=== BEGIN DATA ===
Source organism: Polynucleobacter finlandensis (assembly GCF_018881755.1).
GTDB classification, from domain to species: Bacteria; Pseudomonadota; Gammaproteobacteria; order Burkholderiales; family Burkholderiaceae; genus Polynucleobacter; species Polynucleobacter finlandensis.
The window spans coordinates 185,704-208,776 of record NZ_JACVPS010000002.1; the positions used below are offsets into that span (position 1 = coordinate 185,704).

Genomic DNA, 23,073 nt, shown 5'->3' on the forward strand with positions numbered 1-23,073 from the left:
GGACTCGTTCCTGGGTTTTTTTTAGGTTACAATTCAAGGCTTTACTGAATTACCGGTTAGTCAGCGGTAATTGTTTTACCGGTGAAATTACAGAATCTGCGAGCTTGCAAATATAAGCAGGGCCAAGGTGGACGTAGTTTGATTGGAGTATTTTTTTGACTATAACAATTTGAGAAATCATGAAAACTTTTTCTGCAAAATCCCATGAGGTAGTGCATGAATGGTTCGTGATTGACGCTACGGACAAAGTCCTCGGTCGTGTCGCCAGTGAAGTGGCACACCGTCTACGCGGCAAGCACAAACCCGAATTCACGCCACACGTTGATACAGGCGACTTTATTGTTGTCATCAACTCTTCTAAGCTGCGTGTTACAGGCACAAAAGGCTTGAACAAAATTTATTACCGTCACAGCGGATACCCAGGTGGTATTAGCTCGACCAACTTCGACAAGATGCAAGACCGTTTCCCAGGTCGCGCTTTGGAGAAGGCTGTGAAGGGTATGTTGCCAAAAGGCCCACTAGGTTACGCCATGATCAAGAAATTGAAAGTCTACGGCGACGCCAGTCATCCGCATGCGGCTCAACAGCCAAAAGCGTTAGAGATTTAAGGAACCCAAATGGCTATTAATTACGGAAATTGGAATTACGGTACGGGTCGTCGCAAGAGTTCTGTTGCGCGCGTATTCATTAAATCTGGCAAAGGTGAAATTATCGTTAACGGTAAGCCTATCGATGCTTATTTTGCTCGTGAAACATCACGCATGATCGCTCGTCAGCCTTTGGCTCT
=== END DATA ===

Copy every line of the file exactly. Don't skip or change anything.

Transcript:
Source organism: Polynucleobacter finlandensis (assembly GCF_018881755.1).
GTDB classification, from domain to species: Bacteria; Pseudomonadota; Gammaproteobacteria; order Burkholderiales; family Burkholderiaceae; genus Polynucleobacter; species Polynucleobacter finlandensis.
The window spans coordinates 185,704-208,776 of record NZ_JACVPS010000002.1; the positions used below are offsets into that span (position 1 = coordinate 185,704).

Genomic DNA, 23,073 nt, shown 5'->3' on the forward strand with positions numbered 1-23,073 from the left:
GGACTCGTTCCTGGGTTTTTTTTAGGTTACAATTCAAGGCTTTACTGAATTACCGGTTAGTCAGCGGTAATTGTTTTACCGGTGAAATTACAGAATCTGCGAGCTTGCAAATATAAGCAGGGCCAAGGTGGACGTAGTTTGATTGGAGTATTTTTTTGACTATAACAATTTGAGAAATCATGAAAACTTTTTCTGCAAAATCCCATGAGGTAGTGCATGAATGGTTCGTGATTGACGCTACGGACAAAGTCCTCGGTCGTGTCGCCAGTGAAGTGGCACACCGTCTACGCGGCAAGCACAAACCCGAATTCACGCCACACGTTGATACAGGCGACTTTATTGTTGTCATCAACTCTTCTAAGCTGCGTGTTACAGGCACAAAAGGCTTGAACAAAATTTATTACCGTCACAGCGGATACCCAGGTGGTATTAGCTCGACCAACTTCGACAAGATGCAAGACCGTTTCCCAGGTCGCGCTTTGGAGAAGGCTGTGAAGGGTATGTTGCCAAAAGGCCCACTAGGTTACGCCATGATCAAGAAATTGAAAGTCTACGGCGACGCCAGTCATCCGCATGCGGCTCAACAGCCAAAAGCGTTAGAGATTTAAGGAACCCAAATGGCTATTAATTACGGAAATTGGAATTACGGTACGGGTCGTCGCAAGAGTTCTGTTGCGCGCGTATTCATTAAATCTGGCAAAGGTGAAATTATCGTTAACGGTAAGCCTATCGATGCTTATTTTGCTCGTGAAACATCACGCATGATCGCTCGTCAGCCTTTGGCTCT